Eight years ago, my family and I returned to live in the small village in which I was raised. It was, and still is, a spectacular place to live as an adult or a child. Growing up, our family home was not particularly large or impressive, and when all five kids were home it could get crowded. Prime bathtub time was scarce. Something that was not scarce is a bunch of great memories.
Explore This IssueACEP News: Vol 29 – No 01 – January 2010
I carry a vivid memory of walking around the block one evening under towering cottonwoods to the home of my sister’s best friend to watch color television. The Barnums were an equally large family that lived in a house not unlike ours. We crowded into their den, and I found a spot on the floor in front of a plaid couch. The memorable event that evening was the television showing of “The Wizard of Oz” for the first time in color.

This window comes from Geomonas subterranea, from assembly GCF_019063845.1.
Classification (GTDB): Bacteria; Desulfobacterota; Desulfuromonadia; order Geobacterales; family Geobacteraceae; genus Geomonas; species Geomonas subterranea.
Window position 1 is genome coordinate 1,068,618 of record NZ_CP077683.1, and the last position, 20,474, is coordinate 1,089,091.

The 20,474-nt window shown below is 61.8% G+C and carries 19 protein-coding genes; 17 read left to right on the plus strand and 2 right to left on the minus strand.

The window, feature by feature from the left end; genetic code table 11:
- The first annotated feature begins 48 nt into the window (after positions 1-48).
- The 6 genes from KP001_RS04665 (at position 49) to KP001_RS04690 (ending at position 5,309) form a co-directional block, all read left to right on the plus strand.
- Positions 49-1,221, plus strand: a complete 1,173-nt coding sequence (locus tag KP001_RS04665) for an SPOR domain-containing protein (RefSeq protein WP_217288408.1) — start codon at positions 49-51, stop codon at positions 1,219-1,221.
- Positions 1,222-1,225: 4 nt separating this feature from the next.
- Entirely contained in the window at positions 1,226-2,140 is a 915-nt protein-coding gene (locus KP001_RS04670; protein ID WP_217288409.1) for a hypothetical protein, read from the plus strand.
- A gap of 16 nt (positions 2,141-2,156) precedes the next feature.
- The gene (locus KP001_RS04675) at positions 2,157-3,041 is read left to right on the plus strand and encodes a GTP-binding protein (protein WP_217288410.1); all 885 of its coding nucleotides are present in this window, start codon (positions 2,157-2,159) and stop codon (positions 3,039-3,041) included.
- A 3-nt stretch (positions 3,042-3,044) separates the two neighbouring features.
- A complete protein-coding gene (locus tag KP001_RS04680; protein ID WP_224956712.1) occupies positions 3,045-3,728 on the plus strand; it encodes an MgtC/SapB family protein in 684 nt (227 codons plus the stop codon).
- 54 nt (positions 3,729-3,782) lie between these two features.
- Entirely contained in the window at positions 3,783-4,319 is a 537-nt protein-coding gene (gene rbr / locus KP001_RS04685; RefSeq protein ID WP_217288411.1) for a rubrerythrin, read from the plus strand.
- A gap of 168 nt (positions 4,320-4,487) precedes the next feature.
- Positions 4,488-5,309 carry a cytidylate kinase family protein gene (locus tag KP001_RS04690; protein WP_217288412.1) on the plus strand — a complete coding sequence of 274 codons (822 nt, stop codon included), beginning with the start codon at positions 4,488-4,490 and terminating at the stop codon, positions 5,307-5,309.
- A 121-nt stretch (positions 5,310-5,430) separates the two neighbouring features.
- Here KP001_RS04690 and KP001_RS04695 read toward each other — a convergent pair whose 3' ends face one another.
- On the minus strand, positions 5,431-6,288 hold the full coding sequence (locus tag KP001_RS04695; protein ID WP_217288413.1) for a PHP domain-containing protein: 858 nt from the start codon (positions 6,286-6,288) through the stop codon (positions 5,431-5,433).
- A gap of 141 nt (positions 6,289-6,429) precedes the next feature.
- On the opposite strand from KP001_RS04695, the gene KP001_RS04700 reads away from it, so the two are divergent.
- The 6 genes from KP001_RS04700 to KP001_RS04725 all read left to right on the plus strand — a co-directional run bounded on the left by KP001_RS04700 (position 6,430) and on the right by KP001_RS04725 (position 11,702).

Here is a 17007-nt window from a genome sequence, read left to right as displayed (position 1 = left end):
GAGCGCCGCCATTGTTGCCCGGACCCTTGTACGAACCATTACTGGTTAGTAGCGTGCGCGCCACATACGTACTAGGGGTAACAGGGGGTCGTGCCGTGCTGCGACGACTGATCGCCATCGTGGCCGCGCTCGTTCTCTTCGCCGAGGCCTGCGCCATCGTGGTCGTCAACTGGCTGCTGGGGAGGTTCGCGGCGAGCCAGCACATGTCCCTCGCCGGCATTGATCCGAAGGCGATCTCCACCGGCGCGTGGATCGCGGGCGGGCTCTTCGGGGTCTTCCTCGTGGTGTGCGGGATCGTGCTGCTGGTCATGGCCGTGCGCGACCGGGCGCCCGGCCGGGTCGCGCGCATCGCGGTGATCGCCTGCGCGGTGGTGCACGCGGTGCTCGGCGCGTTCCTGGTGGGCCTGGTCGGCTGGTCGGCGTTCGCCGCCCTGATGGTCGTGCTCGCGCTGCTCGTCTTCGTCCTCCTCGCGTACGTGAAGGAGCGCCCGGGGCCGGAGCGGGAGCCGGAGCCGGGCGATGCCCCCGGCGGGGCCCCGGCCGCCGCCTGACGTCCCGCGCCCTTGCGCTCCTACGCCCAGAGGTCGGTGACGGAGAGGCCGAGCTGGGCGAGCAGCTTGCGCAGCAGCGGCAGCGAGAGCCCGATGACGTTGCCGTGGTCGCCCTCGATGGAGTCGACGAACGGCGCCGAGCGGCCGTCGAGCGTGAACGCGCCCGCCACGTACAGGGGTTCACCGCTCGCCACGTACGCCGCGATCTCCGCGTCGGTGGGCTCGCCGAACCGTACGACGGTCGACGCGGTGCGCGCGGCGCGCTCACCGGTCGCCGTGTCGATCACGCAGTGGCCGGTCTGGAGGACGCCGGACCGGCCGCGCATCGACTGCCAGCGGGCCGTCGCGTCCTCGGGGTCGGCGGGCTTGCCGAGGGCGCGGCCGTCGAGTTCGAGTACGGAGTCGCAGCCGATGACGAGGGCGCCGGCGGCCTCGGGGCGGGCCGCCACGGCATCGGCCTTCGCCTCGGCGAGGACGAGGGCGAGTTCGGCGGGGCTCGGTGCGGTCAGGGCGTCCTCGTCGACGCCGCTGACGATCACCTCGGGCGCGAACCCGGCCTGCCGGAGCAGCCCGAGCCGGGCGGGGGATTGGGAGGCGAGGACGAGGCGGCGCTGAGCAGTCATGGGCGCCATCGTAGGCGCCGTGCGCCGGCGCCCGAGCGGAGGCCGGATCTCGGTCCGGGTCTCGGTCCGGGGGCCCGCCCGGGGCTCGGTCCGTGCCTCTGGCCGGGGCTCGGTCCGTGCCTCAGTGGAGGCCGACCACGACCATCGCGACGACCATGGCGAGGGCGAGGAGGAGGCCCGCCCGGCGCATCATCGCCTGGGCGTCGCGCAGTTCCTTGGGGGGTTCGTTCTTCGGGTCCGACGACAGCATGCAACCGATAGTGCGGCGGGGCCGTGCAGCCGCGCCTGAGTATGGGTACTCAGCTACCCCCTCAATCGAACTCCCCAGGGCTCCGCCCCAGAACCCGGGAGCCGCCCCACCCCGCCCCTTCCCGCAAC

In the mid 1960s, of course, there was no videotape, and the stations did not replay old movies endlessly. If you wanted to see “The Wizard of Oz,” you had one chance a year. I would anticipate this movie for weeks and was nearly wetting my pants the day of the showing. I can still recall how scared I would get when the witch’s guards walked in step, chanting loudly in deep ominous voices.
I still love that movie because of the music, the imagery, and the message. I recalled one of the final scenes recently after an unusual patient encounter.
About 3 years ago, I cared for a fellow villager who nearly died. While I played a key role, I certainly did not singlehandedly save his life. His large family, however, will forever credit me with his survival. Because you and I get blamed for all sorts of things that are not our fault, I don’t feel bad about taking credit for something that was not completely my doing.
So, when I cared for this man’s aunt last week, she was reminded by family members that I was the one who saved her nephew. The instant rapport I had with this family made my job much easier and enjoyable that day.
I thought about how it must be nice for the primary care doctors, who see people grow up and grow old, to have this kind of interaction with people on a regular basis. And then I thought about that scene in “The Wizard of Oz” and wondered, What do they have that I don’t have?